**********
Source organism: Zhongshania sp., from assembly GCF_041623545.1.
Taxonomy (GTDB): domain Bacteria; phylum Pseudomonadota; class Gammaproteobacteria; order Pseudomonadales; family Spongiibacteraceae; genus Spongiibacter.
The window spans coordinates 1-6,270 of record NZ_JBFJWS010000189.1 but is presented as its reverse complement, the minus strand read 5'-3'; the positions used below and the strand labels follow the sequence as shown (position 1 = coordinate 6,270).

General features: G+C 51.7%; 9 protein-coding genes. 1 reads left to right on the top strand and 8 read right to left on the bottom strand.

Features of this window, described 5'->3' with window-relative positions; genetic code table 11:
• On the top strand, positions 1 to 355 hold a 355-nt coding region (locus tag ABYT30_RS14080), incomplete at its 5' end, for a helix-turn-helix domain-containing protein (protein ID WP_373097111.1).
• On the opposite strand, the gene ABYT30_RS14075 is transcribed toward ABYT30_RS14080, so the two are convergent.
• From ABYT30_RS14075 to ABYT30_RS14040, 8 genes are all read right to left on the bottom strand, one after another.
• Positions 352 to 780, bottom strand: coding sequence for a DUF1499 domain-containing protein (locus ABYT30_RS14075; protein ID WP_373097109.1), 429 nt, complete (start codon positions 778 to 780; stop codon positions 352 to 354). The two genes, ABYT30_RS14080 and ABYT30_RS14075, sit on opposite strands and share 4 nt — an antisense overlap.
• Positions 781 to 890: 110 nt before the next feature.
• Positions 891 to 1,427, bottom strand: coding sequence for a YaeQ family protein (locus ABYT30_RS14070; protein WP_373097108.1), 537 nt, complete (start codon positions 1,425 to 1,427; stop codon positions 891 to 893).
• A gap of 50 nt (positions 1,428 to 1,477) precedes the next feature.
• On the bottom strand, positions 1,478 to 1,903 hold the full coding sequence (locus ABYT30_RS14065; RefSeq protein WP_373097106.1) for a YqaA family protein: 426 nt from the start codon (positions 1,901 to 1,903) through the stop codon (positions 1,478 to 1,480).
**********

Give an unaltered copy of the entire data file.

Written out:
Source organism: Zhongshania sp., from assembly GCF_041623545.1.
Taxonomy (GTDB): domain Bacteria; phylum Pseudomonadota; class Gammaproteobacteria; order Pseudomonadales; family Spongiibacteraceae; genus Spongiibacter.
The window spans coordinates 1-6,270 of record NZ_JBFJWS010000189.1 but is presented as its reverse complement, the minus strand read 5'-3'; the positions used below and the strand labels follow the sequence as shown (position 1 = coordinate 6,270).

General features: G+C 51.7%; 9 protein-coding genes. 1 reads left to right on the top strand and 8 read right to left on the bottom strand.

Features of this window, described 5'->3' with window-relative positions; genetic code table 11:
• On the top strand, positions 1 to 355 hold a 355-nt coding region (locus tag ABYT30_RS14080), incomplete at its 5' end, for a helix-turn-helix domain-containing protein (protein ID WP_373097111.1).
• On the opposite strand, the gene ABYT30_RS14075 is transcribed toward ABYT30_RS14080, so the two are convergent.
• From ABYT30_RS14075 to ABYT30_RS14040, 8 genes are all read right to left on the bottom strand, one after another.
• Positions 352 to 780, bottom strand: coding sequence for a DUF1499 domain-containing protein (locus ABYT30_RS14075; protein ID WP_373097109.1), 429 nt, complete (start codon positions 778 to 780; stop codon positions 352 to 354). The two genes, ABYT30_RS14080 and ABYT30_RS14075, sit on opposite strands and share 4 nt — an antisense overlap.
• Positions 781 to 890: 110 nt before the next feature.
• Positions 891 to 1,427, bottom strand: coding sequence for a YaeQ family protein (locus ABYT30_RS14070; protein WP_373097108.1), 537 nt, complete (start codon positions 1,425 to 1,427; stop codon positions 891 to 893).
• A gap of 50 nt (positions 1,428 to 1,477) precedes the next feature.
• On the bottom strand, positions 1,478 to 1,903 hold the full coding sequence (locus ABYT30_RS14065; RefSeq protein WP_373097106.1) for a YqaA family protein: 426 nt from the start codon (positions 1,901 to 1,903) through the stop codon (positions 1,478 to 1,480).